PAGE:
Cerebral correlates of cognitive reserve

Lawrence J. Whalley, Roger T. Staff, Helen C. Fox, Alison D. Murray

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Cognitive reserve is a hypothetical concept introduced to explain discrepancies between severity of clinical dementia syndromes and the extent of dementia pathology. We examined cognitive reserve in a research programme that followed up a non-clinical sample born in 1921 or 1936 and IQ-tested age 11 years in 1932 or 1947. Structural MRI exams were acquired in about 50% of the sample from whom a subsample were recruited into an additional fMRI study. Here, we summarise findings from seven inter-related studies. These support an understanding of cognitive reserve as a balance between positive life course activity-driven experiences and the negative effects of brain pathologies including cerebrovascular disease and total and regional brain volume loss. Hypothesised structural equation models illustrate the relative causal effects of these positive and negative contributions. Cognitive reserve is considered in the context of choice of interventions to prevent dementia and the opposing effects of cerebrovascular disease and Alzheimer like brain appearances.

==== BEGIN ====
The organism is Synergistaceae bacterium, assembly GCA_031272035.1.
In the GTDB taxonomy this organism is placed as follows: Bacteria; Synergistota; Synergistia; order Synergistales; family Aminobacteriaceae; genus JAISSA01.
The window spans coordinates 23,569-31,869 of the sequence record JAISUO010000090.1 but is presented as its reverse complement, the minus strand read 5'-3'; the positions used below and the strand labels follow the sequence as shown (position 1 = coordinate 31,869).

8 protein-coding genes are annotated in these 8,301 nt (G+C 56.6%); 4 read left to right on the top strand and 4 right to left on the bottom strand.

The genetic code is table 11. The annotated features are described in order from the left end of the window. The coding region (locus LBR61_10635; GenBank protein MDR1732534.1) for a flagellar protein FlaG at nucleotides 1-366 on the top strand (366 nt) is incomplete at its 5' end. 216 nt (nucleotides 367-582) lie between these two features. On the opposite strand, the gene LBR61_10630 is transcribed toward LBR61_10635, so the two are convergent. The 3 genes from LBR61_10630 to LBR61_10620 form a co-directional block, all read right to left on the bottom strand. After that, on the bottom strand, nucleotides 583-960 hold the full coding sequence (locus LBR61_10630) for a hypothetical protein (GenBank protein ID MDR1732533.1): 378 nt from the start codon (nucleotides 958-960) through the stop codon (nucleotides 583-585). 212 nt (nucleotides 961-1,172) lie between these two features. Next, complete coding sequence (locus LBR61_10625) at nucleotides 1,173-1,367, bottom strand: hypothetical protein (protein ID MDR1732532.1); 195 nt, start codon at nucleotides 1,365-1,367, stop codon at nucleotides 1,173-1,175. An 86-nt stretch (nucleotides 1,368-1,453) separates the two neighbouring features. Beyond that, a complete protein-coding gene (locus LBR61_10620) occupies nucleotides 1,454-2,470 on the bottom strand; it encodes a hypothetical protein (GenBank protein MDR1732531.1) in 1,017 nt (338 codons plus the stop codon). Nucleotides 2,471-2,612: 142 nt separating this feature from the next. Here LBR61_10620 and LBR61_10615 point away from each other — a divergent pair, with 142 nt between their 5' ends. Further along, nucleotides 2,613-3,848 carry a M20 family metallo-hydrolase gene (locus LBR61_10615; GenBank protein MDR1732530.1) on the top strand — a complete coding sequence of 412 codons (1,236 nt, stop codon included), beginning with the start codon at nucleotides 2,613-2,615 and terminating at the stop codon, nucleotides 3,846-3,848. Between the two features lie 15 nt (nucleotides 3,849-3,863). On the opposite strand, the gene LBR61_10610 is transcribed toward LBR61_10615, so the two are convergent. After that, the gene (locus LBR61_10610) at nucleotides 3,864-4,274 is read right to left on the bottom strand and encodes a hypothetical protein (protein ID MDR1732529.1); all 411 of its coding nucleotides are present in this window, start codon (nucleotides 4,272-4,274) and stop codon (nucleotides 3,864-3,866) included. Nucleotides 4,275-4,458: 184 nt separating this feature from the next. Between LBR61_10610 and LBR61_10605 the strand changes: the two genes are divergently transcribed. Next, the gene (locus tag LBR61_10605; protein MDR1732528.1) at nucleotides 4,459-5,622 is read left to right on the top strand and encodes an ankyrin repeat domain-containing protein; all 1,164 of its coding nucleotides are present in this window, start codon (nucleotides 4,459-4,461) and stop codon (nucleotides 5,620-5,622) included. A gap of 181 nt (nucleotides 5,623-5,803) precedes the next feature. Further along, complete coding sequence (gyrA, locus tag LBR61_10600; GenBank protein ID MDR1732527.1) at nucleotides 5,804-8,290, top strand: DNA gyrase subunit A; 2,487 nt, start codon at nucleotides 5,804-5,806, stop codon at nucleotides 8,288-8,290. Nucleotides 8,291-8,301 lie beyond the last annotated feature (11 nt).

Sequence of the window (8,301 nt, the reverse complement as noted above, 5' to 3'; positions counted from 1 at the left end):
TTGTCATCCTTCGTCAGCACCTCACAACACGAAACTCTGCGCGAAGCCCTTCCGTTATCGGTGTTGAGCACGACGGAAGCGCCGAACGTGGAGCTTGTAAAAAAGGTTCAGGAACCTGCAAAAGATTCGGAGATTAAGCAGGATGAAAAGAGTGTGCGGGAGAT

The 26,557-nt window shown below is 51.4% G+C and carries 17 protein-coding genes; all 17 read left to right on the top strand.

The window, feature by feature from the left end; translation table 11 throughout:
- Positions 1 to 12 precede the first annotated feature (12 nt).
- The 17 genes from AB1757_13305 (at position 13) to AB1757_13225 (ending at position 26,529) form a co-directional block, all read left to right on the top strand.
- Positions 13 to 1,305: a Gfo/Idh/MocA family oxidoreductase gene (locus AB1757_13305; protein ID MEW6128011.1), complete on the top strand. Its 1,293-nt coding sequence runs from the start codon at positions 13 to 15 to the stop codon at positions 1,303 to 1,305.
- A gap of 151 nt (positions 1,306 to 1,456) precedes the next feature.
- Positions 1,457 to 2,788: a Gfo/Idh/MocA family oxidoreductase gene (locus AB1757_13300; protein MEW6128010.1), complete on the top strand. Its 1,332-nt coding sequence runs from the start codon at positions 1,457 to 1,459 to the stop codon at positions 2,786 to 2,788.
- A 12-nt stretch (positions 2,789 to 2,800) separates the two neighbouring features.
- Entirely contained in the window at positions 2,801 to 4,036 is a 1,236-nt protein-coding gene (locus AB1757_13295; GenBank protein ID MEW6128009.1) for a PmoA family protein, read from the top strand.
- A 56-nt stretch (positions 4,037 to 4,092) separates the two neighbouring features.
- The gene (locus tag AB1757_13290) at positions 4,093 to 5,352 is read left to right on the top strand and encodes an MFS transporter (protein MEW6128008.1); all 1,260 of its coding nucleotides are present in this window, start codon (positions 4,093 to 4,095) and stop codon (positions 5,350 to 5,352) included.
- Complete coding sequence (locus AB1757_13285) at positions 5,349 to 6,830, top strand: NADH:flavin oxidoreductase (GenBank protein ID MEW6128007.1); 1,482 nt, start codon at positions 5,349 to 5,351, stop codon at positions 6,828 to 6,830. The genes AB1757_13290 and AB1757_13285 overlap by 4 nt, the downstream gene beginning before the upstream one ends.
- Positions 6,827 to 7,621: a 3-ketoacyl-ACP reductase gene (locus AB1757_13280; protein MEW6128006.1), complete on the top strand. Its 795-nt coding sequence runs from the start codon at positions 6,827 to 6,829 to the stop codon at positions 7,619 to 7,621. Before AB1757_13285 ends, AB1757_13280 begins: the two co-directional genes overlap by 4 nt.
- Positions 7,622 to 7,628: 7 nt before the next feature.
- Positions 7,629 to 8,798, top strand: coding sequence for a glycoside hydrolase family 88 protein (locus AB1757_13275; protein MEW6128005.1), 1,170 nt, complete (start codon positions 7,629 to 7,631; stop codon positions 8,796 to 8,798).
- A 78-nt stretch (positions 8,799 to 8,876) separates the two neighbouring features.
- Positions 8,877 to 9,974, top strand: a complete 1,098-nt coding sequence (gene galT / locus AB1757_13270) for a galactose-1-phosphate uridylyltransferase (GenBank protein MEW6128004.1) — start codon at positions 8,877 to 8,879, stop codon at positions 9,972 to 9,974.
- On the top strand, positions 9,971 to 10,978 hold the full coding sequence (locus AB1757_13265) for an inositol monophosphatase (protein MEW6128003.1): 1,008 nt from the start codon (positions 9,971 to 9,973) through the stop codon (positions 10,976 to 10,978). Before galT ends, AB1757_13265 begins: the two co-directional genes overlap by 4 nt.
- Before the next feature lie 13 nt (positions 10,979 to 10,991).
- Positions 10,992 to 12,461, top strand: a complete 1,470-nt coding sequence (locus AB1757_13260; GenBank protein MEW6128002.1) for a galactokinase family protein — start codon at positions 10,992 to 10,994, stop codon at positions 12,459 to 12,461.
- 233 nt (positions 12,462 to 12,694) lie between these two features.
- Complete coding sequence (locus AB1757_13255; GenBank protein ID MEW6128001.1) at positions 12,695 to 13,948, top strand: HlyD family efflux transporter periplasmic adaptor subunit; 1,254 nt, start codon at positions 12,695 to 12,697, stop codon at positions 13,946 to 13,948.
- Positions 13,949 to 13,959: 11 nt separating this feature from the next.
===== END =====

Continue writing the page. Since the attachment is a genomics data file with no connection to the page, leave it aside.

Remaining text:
Original languageEnglish
Pages (from-to)65-70
Number of pages6
JournalPsychiatry Research
Early online date19 Oct 2015
Publication statusPublished - 30 Jan 2016

Bibliographical note

The Aberdeen birth Cohort Studies were established with grants to Lawrence Whalley by the Henry Smith Charity, the UK Biotechnology and Biological Sciences Research Council and a Professorial Clinical Fellowship Award from the Wellcome Trust. The imaging studies reported here were supported by grants to all three authors by the Chief Scientist Organisation of the Scottish Health Department and Alzheimer Research UK. We are grateful to the volunteers in the Aberdeen 1921 and 1936 Birth Cohort Studies and to our research colleagues in the Aberdeen biomedical Imaging Centre (Drs. Ahearn, Waiter, and Mustafa) and our long-term collaborators in the University of Edinburgh (Professors Deary and Starr at www.ccace.ed.ac.uk).


  • cognitive reserve
  • childhood IQ
  • white matter hyperintensities
  • functional MRI
  • cortical complexity
  • structural equation modeling
  • cognitive aging
  • Alzheimer's disease


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